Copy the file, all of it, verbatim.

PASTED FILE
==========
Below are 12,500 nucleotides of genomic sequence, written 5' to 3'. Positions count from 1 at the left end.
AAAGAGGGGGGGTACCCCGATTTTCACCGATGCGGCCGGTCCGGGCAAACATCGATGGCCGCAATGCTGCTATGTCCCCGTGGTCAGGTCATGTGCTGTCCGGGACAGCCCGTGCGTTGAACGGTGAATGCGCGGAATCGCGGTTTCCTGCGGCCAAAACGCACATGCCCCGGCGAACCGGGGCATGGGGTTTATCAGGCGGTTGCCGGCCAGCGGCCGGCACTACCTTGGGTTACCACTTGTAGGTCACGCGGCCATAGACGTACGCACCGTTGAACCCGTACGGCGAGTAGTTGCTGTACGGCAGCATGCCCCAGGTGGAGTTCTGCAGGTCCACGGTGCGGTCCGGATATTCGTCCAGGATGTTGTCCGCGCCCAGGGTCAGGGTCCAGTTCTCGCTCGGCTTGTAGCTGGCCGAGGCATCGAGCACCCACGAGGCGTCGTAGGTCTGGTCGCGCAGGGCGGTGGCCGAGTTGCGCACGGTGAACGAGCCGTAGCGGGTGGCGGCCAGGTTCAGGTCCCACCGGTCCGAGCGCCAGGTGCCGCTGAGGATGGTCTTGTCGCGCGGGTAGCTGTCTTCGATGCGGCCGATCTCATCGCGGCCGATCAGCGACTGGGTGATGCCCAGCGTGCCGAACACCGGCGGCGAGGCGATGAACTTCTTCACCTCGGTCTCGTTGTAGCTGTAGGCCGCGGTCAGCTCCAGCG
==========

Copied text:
Below are 12,500 nucleotides of genomic sequence, written 5' to 3'. Positions count from 1 at the left end.
AAAGAGGGGGGGTACCCCGATTTTCACCGATGCGGCCGGTCCGGGCAAACATCGATGGCCGCAATGCTGCTATGTCCCCGTGGTCAGGTCATGTGCTGTCCGGGACAGCCCGTGCGTTGAACGGTGAATGCGCGGAATCGCGGTTTCCTGCGGCCAAAACGCACATGCCCCGGCGAACCGGGGCATGGGGTTTATCAGGCGGTTGCCGGCCAGCGGCCGGCACTACCTTGGGTTACCACTTGTAGGTCACGCGGCCATAGACGTACGCACCGTTGAACCCGTACGGCGAGTAGTTGCTGTACGGCAGCATGCCCCAGGTGGAGTTCTGCAGGTCCACGGTGCGGTCCGGATATTCGTCCAGGATGTTGTCCGCGCCCAGGGTCAGGGTCCAGTTCTCGCTCGGCTTGTAGCTGGCCGAGGCATCGAGCACCCACGAGGCGTCGTAGGTCTGGTCGCGCAGGGCGGTGGCCGAGTTGCGCACGGTGAACGAGCCGTAGCGGGTGGCGGCCAGGTTCAGGTCCCACCGGTCCGAGCGCCAGGTGCCGCTGAGGATGGTCTTGTCGCGCGGGTAGCTGTCTTCGATGCGGCCGATCTCATCGCGGCCGATCAGCGACTGGGTGATGCCCAGCGTGCCGAACACCGGCGGCGAGGCGATGAACTTCTTCACCTCGGTCTCGTTGTAGCTGTAGGCCGCGGTCAGCTCCAGCG